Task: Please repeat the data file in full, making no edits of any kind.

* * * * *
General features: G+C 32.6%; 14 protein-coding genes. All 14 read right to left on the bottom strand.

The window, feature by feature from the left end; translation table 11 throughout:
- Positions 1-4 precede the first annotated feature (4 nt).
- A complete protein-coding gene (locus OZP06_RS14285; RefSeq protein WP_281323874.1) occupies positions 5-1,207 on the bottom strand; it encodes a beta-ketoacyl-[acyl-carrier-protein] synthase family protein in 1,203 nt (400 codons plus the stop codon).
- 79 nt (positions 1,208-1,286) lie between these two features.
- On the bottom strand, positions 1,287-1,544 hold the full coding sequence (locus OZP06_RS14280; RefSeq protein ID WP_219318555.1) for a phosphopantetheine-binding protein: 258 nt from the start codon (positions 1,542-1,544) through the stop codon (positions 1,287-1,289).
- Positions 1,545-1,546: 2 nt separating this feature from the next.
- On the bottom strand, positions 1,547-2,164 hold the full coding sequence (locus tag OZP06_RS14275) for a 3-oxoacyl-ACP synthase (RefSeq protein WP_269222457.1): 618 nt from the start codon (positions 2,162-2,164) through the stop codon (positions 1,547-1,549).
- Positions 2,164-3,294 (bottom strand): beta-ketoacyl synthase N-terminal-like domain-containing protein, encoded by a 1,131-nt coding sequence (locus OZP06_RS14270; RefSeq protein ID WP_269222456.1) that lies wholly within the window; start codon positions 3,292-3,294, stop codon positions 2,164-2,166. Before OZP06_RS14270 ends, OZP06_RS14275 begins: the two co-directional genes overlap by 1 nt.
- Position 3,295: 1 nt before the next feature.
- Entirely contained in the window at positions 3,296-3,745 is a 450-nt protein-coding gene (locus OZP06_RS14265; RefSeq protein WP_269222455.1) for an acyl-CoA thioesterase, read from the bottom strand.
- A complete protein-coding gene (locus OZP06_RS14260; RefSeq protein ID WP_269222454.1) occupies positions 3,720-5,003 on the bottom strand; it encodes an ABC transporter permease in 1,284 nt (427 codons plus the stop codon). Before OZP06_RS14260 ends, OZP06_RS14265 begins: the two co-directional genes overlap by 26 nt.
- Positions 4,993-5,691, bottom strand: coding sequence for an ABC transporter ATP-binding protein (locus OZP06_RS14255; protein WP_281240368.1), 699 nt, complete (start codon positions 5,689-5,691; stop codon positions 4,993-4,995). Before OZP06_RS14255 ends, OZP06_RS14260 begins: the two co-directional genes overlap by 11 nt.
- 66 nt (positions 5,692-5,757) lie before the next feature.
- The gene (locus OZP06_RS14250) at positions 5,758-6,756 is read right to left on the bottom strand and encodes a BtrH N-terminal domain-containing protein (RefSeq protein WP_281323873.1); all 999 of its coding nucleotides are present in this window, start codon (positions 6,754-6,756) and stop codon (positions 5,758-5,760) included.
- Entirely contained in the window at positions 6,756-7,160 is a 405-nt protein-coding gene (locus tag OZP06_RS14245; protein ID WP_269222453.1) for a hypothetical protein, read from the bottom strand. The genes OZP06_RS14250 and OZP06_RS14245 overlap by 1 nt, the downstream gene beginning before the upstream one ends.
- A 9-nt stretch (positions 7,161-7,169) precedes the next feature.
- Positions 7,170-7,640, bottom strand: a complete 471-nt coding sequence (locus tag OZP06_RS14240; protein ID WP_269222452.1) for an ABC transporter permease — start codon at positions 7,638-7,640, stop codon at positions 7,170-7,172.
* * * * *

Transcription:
General features: G+C 32.6%; 14 protein-coding genes. All 14 read right to left on the bottom strand.

The window, feature by feature from the left end; translation table 11 throughout:
- Positions 1-4 precede the first annotated feature (4 nt).
- A complete protein-coding gene (locus OZP06_RS14285; RefSeq protein WP_281323874.1) occupies positions 5-1,207 on the bottom strand; it encodes a beta-ketoacyl-[acyl-carrier-protein] synthase family protein in 1,203 nt (400 codons plus the stop codon).
- 79 nt (positions 1,208-1,286) lie between these two features.
- On the bottom strand, positions 1,287-1,544 hold the full coding sequence (locus OZP06_RS14280; RefSeq protein ID WP_219318555.1) for a phosphopantetheine-binding protein: 258 nt from the start codon (positions 1,542-1,544) through the stop codon (positions 1,287-1,289).
- Positions 1,545-1,546: 2 nt separating this feature from the next.
- On the bottom strand, positions 1,547-2,164 hold the full coding sequence (locus tag OZP06_RS14275) for a 3-oxoacyl-ACP synthase (RefSeq protein WP_269222457.1): 618 nt from the start codon (positions 2,162-2,164) through the stop codon (positions 1,547-1,549).
- Positions 2,164-3,294 (bottom strand): beta-ketoacyl synthase N-terminal-like domain-containing protein, encoded by a 1,131-nt coding sequence (locus OZP06_RS14270; RefSeq protein ID WP_269222456.1) that lies wholly within the window; start codon positions 3,292-3,294, stop codon positions 2,164-2,166. Before OZP06_RS14270 ends, OZP06_RS14275 begins: the two co-directional genes overlap by 1 nt.
- Position 3,295: 1 nt before the next feature.
- Entirely contained in the window at positions 3,296-3,745 is a 450-nt protein-coding gene (locus OZP06_RS14265; RefSeq protein WP_269222455.1) for an acyl-CoA thioesterase, read from the bottom strand.
- A complete protein-coding gene (locus OZP06_RS14260; RefSeq protein ID WP_269222454.1) occupies positions 3,720-5,003 on the bottom strand; it encodes an ABC transporter permease in 1,284 nt (427 codons plus the stop codon). Before OZP06_RS14260 ends, OZP06_RS14265 begins: the two co-directional genes overlap by 26 nt.
- Positions 4,993-5,691, bottom strand: coding sequence for an ABC transporter ATP-binding protein (locus OZP06_RS14255; protein WP_281240368.1), 699 nt, complete (start codon positions 5,689-5,691; stop codon positions 4,993-4,995). Before OZP06_RS14255 ends, OZP06_RS14260 begins: the two co-directional genes overlap by 11 nt.
- 66 nt (positions 5,692-5,757) lie before the next feature.
- The gene (locus OZP06_RS14250) at positions 5,758-6,756 is read right to left on the bottom strand and encodes a BtrH N-terminal domain-containing protein (RefSeq protein WP_281323873.1); all 999 of its coding nucleotides are present in this window, start codon (positions 6,754-6,756) and stop codon (positions 5,758-5,760) included.
- Entirely contained in the window at positions 6,756-7,160 is a 405-nt protein-coding gene (locus tag OZP06_RS14245; protein ID WP_269222453.1) for a hypothetical protein, read from the bottom strand. The genes OZP06_RS14250 and OZP06_RS14245 overlap by 1 nt, the downstream gene beginning before the upstream one ends.
- A 9-nt stretch (positions 7,161-7,169) precedes the next feature.
- Positions 7,170-7,640, bottom strand: a complete 471-nt coding sequence (locus tag OZP06_RS14240; protein ID WP_269222452.1) for an ABC transporter permease — start codon at positions 7,638-7,640, stop codon at positions 7,170-7,172.